On March 25, a group of students and professors hosted a kickoff event for the Real Food Challenge in the Bill Bordy Theater, a national program that aims to integrate healthier food into college menus.
Emerson’s chapter hopes to get President M. Lee Pelton to sign a pledge to replace 20 percent of its food selections with what the chapter terms “real food,” which its website defines as food that is “local/community-based, fair, ecologically sound and humane.” Eric Van Vlandren, the college’s sustainability coordinator, said this campaign would specifically target fried and frozen items.
The pledge has not yet been presented to Pelton.
Senior writing, literature, and publishing major Tania Rios, who first submitted the proposal to bring the Real Food Challenge to Emerson, said the challenge calls for better transparency about nutritional information and more opportunities for students to lobby their school for healthier food options.
“We want to know what we’re eating,” she said, “and we want to know where it comes from.”
According to the Real Food Challenge website, the program “leverages the power of youth and universities to create a healthy, fair and green food system.” It encourages schools to enroll in this nationwide initiative through student-faculty collaborations.
Rios adopted the challenge as part of a semesterlong project in her Energy and Sustainability course taught by Jon Honea, an assistant liberal arts professor. After contacting the national branch of Real Food Challenge and gaining Honea’s approval, she enlisted the help of Earth Emerson, the student advocacy group, and Van Vlandren.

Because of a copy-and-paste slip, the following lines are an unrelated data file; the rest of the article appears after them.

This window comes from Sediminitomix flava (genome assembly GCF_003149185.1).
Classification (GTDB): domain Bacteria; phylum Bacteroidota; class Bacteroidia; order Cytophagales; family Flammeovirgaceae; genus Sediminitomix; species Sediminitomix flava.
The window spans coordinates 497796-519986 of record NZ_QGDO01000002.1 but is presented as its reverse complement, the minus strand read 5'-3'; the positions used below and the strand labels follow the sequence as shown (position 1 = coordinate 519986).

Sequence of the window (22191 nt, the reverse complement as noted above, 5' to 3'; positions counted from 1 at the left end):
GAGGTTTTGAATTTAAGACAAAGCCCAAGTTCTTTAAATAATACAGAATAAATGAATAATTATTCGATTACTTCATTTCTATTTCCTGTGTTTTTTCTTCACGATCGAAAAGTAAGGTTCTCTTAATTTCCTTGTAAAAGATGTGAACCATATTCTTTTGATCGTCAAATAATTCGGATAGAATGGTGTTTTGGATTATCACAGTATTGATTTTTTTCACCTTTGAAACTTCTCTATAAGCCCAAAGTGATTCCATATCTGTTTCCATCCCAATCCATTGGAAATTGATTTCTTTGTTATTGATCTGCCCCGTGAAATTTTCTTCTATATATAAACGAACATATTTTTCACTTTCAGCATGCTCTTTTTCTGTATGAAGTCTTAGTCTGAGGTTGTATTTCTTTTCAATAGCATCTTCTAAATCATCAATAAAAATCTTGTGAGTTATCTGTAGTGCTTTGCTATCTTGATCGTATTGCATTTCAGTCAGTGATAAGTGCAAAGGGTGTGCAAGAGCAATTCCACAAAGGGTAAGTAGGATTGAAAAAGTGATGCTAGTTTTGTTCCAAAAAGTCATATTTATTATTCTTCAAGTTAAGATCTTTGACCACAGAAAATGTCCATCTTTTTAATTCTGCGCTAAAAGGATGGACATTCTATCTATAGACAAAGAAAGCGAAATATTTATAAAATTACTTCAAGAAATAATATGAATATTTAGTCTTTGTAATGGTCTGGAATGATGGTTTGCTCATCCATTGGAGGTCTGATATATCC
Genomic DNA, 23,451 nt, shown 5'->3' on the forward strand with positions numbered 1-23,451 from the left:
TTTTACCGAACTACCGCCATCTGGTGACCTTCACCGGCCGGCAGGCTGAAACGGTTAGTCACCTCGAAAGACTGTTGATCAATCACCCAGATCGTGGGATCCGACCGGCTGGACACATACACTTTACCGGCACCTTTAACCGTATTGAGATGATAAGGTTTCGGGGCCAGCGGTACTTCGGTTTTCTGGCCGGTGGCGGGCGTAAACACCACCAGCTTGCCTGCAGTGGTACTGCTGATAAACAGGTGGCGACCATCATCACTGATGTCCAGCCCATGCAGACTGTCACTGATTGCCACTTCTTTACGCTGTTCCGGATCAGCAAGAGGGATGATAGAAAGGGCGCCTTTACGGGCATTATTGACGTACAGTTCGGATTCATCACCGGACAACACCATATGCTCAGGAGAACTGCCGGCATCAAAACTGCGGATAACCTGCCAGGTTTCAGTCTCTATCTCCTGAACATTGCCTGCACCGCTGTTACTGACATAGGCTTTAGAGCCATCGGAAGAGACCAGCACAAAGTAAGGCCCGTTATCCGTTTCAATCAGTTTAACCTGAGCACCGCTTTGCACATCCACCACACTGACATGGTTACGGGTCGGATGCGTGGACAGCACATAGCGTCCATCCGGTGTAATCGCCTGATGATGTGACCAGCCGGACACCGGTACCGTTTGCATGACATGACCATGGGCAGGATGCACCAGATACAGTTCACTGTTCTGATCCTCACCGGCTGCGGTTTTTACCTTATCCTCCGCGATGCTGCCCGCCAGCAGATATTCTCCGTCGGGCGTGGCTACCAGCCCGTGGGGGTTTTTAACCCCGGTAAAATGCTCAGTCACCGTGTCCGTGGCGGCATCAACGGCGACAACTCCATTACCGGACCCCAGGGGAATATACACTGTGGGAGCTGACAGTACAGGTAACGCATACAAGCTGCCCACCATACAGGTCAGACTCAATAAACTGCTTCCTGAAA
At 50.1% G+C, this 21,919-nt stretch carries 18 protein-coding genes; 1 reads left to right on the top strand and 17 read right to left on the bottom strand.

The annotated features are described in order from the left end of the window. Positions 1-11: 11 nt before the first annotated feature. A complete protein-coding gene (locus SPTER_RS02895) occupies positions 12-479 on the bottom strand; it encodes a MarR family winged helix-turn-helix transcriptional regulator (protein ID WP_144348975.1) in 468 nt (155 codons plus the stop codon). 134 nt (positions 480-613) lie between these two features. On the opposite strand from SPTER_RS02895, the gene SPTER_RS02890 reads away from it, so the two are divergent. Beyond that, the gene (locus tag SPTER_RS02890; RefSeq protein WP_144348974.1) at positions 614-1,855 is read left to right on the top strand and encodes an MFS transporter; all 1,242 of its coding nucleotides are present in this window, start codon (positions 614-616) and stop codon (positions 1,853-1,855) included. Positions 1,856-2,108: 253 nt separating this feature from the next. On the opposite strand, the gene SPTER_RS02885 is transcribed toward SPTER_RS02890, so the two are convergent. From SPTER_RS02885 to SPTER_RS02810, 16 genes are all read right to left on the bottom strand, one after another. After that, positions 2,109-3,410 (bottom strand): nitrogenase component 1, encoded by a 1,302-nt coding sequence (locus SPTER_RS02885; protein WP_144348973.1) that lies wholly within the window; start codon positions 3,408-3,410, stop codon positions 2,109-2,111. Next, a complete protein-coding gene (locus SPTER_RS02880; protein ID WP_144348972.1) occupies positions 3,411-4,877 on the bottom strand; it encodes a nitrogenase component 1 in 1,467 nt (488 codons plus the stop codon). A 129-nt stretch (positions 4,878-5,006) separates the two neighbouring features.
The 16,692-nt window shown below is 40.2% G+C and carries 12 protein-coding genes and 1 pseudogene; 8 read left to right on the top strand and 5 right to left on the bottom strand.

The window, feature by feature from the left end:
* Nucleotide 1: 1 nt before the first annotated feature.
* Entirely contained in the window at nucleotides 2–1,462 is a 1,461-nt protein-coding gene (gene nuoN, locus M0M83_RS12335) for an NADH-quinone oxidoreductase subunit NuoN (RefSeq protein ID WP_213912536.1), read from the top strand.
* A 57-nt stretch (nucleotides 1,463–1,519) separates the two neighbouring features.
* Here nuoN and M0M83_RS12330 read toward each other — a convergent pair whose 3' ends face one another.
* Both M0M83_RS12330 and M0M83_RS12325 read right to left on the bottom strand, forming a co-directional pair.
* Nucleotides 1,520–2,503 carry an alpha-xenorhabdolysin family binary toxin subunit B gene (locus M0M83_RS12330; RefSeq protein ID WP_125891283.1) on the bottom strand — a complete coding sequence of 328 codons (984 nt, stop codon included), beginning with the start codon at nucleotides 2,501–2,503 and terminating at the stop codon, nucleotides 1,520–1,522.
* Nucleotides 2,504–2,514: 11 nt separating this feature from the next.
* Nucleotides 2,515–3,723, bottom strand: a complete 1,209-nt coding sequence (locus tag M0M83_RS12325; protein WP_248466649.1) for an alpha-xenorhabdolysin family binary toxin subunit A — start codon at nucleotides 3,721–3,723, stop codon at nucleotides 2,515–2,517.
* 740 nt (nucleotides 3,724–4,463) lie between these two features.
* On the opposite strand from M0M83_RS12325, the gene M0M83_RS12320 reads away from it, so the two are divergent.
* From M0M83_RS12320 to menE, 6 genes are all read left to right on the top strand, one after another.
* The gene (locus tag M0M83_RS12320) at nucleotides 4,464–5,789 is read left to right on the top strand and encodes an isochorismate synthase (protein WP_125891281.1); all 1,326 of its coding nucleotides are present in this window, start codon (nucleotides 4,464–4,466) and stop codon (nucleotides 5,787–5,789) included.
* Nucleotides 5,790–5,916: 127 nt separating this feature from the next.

The launch event on March 25 was aimed primarily at student recruitment, and was the first attempt to expose the project to the entire student body, according to Rios.
“Our first and foremost goal is creating a team of active and impassioned students who are committed to seeing this thing through,” Rios said.
Other students in Honea’s class have joined the effort to implement the Real Food Challenge at Emerson, including freshman Nora Wilby.
Wilby said the challenge’s focus on local sourcing for food coincides with lessons taught in Honea’s class.
“We learned that food is generally healthier when it’s delivered locally,” she said. “It is more fresh and also cuts down on carbon emissions generated from transporting food.”
Although most local produce is only in season for a few months at a time, Van Vlandren said local sourcing for food will provide more benefits than it does impediments.
“Just by the fact that you’re buying things locally, you’re going to be a long way down the road towards fair and ecologically principled,” said Van Vlandren.
Sodexo, the company that provides the food for Emerson’s dining facilities, does not publicly publish the cost and quality measurements of the food it serves, according to Rios. Sodexo only releases the information upon request.
When reached for comment, Steven Canario, Emerson’s general manager of dining services, referred the Beacon to Van Vlandren.
Van Vlandren said that he recognized some students were concerned that purchasing higher-quality food would result in higher costs for the school and, ultimately, for students, but said this transition doesn’t have to be costly. Van Vlandren said replacing certain items would be analyzed on a case-by-case basis, and that the school could likely find similarly priced but superior items.
Though nothing has been discussed officially, Van Vlandren said potential changes could be implemented in the Little Building dining hall first, and then spread to the other on-campus eateries.